“M’lord,” the man stammered. “We, that is, I found it necessary to kill him.”

“So?” Again the cold words cut through the air.

“It is too dangerous for me to continue working here in the mill. I must flee the city, or I will be hanged for murder.”

“Oh, I doubt very much that you shall hang.”

Hope dawned in the man’s eyes. “Not hang, m’lord?”

“No, I believe that for low-life vermin such as you, the mallet is the prescribed method of execution. After all, there’s no reason to waste good rope on the likes of you, when a simple sledge will do.” With that callous remark, the Count turned to the desk, untied the ribbon, and began examining the papers bound within.

Then, as if conjured by magic, a gold coin tumbled out of the darkness overhead and landed on the desk with a ringing chime. As the coin spun and settled, it caught the light from the candle and gleamed as if grateful in response. The man in black and his minions seemed hypnotized by the sight and sound until a boisterous voice called out from the darkness.

“That, sir, should pay for rope enough to hang the four of you!”

The Count de Soisson leapt to his feet and drew his rapier. Four pairs of eyes searched the shadows in vain, not knowing from whence came the voice.

Then came the sound of a creaking rope and the rustle of a cape, and down from the storeroom rafters swung Cyrano de Bergerac, resembling nothing less than an avenging angel swooping down from heaven itself. He landed with cat-like ease on the floor and with one fluid motion released the rope and drew his rapier.

He ignored the three ruffians who were sidling toward the door and addressed himself instead to the man in black and gave a theatrical bow.

“Well, Count de Soisson, we meet again.”

The count’s lip curled.

“Bah! My men assured me they had not been followed.”

Cyrano’s teeth shone white in the candlelight. “Nor were they. I had no need to follow them, for I already knew from whence they came and to where they would, like rats seeking their nest, return. I had only to wait for them to lead me to the specific building and room, and as you see, they were kind enough to oblige me.”

“How did you come by this knowledge?”

“It is simple. I followed my nose.”

“I fail to understand of what help that ugly, ridiculous appendage of yours could provide.”

Cyrano’s eyes narrowed. “Count de Soisson, all the effluence in all the sewers of Paris cannot mask your traitorous stench.” He pointed his sword at the count. “Now, villain. Do you surrender?”

“Never!” The count set himself en guard and faced Cyrano.

“Good! You should know that it shall give me great satisfaction to kill you and cheat the hangman of his fees. Defend thyself if thou can, you cur!” And with those words, Cyrano sprang to the attack.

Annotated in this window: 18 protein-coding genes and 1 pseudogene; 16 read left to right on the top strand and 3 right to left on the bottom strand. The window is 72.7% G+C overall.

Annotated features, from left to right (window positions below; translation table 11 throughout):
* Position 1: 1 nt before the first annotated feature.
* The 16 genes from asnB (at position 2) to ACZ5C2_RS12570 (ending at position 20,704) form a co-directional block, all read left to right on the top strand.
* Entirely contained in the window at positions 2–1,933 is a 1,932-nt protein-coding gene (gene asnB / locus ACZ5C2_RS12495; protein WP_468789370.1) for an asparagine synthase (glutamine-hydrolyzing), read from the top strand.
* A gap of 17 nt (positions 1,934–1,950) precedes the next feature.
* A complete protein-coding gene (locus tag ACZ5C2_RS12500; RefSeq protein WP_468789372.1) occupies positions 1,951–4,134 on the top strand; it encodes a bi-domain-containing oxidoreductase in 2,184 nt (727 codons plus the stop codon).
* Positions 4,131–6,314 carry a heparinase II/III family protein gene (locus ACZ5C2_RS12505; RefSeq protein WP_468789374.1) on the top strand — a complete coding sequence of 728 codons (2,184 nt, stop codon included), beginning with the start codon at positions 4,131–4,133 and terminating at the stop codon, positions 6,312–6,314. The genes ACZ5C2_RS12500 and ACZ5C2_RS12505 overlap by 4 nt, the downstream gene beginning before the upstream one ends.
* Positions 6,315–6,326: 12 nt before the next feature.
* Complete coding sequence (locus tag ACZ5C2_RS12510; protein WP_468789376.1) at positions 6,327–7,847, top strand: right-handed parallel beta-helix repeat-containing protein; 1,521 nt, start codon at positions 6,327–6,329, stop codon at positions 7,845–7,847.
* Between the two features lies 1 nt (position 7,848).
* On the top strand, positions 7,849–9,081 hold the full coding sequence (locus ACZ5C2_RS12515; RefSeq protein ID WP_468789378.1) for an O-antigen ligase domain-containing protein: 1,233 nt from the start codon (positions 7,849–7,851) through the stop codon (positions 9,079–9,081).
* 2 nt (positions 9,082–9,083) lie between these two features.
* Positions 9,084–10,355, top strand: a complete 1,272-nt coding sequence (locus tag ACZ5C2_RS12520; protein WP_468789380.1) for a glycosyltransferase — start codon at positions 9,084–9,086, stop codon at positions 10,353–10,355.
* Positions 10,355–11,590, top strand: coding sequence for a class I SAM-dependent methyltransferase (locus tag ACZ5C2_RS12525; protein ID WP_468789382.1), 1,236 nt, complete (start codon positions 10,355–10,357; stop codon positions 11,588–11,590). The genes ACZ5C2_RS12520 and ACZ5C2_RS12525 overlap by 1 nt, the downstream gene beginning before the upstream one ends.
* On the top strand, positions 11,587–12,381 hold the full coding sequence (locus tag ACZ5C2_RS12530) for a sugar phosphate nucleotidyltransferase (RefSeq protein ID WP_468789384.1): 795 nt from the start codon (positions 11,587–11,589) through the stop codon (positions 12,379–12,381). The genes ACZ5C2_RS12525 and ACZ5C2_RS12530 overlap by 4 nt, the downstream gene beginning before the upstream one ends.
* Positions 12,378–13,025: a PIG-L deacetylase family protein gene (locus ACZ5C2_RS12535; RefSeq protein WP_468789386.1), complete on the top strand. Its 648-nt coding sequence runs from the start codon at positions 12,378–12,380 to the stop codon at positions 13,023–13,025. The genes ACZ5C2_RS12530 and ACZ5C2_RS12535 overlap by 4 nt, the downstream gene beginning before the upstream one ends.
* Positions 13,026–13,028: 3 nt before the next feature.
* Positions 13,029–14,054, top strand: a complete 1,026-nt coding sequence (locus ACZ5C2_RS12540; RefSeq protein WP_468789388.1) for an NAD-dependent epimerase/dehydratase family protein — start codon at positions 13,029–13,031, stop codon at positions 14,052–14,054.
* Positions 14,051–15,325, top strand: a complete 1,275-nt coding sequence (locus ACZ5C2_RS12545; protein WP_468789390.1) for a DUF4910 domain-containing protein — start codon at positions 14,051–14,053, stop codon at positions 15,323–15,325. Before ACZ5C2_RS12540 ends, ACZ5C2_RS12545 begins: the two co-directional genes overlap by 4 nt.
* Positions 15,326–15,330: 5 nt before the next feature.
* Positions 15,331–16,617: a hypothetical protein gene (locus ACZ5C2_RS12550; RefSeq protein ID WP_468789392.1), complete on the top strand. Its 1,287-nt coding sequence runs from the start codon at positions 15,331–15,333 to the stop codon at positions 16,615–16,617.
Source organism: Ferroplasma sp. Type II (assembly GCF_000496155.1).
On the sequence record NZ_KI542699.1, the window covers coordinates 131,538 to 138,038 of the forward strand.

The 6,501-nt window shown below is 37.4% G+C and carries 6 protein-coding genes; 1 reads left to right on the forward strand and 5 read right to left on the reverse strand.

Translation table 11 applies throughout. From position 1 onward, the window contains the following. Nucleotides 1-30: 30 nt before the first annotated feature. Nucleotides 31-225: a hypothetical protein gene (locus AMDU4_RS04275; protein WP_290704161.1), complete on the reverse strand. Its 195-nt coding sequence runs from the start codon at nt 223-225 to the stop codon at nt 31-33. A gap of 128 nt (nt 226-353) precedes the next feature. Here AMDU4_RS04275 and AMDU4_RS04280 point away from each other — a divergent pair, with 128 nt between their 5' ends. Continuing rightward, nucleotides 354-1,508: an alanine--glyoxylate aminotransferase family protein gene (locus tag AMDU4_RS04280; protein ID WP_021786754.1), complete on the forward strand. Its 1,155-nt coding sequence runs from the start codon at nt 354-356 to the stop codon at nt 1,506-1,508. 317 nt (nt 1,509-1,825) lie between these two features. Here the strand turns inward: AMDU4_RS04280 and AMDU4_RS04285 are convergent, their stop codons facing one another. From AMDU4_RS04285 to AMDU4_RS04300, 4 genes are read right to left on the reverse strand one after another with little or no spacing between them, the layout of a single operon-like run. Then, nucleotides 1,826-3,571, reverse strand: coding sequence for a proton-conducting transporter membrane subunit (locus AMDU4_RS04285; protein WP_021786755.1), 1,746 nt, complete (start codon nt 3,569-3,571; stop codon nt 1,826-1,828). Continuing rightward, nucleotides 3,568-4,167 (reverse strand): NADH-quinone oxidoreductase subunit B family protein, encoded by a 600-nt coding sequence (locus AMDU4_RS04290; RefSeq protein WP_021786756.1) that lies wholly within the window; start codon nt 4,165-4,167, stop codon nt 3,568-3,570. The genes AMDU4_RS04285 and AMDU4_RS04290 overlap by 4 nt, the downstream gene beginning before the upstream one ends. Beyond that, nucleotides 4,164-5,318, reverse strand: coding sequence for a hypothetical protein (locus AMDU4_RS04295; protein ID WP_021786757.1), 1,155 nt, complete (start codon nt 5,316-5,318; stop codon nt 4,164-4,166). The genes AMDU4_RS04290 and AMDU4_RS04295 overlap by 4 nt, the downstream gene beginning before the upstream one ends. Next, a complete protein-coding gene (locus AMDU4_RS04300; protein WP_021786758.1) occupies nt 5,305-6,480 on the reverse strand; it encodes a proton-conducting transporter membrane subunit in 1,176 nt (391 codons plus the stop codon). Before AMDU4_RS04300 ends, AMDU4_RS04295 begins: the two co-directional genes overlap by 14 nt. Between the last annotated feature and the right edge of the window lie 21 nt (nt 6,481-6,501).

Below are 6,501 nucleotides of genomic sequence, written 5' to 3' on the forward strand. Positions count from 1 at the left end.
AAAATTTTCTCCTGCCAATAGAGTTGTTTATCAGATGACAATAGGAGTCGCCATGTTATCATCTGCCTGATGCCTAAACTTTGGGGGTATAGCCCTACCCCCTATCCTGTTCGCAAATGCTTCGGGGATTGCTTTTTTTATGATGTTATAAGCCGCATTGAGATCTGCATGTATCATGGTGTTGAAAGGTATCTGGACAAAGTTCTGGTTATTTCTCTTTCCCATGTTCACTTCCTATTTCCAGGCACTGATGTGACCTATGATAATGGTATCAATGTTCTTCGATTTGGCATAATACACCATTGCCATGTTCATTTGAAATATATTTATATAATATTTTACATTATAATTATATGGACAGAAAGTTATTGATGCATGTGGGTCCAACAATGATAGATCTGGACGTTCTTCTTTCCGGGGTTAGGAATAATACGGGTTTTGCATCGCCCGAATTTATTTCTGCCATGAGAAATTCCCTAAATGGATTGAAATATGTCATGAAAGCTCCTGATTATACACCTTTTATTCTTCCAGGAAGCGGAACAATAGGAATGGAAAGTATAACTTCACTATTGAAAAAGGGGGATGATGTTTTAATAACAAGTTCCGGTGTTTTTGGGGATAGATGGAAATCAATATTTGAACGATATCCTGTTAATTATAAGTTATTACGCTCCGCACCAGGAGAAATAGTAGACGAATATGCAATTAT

The count was well trained in the deadly art of dueling and had bested and killed a score of men in such encounters, but he was no match for the greatest swordsman in all of France. Cyrano played with him as a cat plays with a captive bird. Giving him hope one second, dashing it another. Faster and faster the blades flew and the sound of their clashing filled the room. Perspiration beaded the brow of Count de Roget, and his chest began to heave with effort.

Cyrano, by contrast, was nonchalance made manifest. He affected to yawn at the battle’s sharpest moments and once, when the count lost the grip on his rapier, Cyrano stepped back and allowed him to regain possession of his blade rather than pressing the advantage, a gallantry his opponent would scarce have offered had the situation been reversed.

The candle flickered wildly, and Cyrano cast a quick glance toward the door. As expected, the count’s men were slipping away, unwilling to join their master in what looked to be certain death.

A minute later, the door opened again, and the three ruffians filed back in, this time each accompanied by a sword at their back, swords held by members of the King’s Musketeers. Their commander, a powerfully built man of thirty years, stepped in and surveyed the ongoing fight with a practiced eye.

Cyrano called to him without missing a beat in the deadly dance in which he and his enemy were engaged.

“D’Artagnan, you arrive at an opportune time!”

“How is that, my friend?”

“I am endeavoring to decide if I should take this scoundrel in the heart or in the throat. A touch to the heart would kill him faster than he deserves, but should I skewer him in the throat and let him bleed to death with exquisite slowness, this room would reek of blood for days, something I doubt the mill owner would appreciate.”

D’Artagnan replied in the same offhand manner of his friend. “A difficult decision indeed, but one that is no longer yours to make.”

“How so?” asked Cyrano, parrying a thrust with ease.

“The cardinal wishes the count to be taken alive. He has valuable information that the cardinal is most anxious to obtain.” D’Artagnan walked over to the table. He gave a brief examination of the papers and then retied their ribbon and placed the bundle within his tunic.